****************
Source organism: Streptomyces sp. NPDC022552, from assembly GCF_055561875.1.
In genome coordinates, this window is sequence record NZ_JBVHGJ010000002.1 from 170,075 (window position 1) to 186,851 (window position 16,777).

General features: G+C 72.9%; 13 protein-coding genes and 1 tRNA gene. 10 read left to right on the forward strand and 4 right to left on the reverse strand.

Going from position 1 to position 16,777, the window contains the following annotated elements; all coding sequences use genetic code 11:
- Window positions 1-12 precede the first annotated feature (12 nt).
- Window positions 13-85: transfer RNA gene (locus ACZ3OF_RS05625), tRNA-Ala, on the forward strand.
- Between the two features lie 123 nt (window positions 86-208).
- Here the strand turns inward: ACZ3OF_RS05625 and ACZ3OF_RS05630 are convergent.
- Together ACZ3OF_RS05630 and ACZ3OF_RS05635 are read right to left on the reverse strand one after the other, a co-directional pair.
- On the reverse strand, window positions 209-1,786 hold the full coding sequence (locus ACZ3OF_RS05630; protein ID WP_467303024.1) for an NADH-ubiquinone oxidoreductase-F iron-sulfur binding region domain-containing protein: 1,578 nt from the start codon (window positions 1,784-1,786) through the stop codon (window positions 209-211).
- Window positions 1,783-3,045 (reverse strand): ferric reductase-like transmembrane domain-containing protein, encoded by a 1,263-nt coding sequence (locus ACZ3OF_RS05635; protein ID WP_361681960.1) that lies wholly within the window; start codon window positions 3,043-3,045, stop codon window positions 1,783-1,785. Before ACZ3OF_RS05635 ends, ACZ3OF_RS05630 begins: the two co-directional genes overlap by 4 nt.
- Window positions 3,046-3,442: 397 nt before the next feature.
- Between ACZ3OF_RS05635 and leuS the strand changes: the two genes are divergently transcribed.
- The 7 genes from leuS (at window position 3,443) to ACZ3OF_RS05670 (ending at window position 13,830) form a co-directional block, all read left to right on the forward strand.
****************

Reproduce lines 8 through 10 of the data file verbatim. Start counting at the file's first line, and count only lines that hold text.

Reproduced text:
- Here the strand turns inward: ACZ3OF_RS05625 and ACZ3OF_RS05630 are convergent.
- Together ACZ3OF_RS05630 and ACZ3OF_RS05635 are read right to left on the reverse strand one after the other, a co-directional pair.
- On the reverse strand, window positions 209-1,786 hold the full coding sequence (locus ACZ3OF_RS05630; protein ID WP_467303024.1) for an NADH-ubiquinone oxidoreductase-F iron-sulfur binding region domain-containing protein: 1,578 nt from the start codon (window positions 1,784-1,786) through the stop codon (window positions 209-211).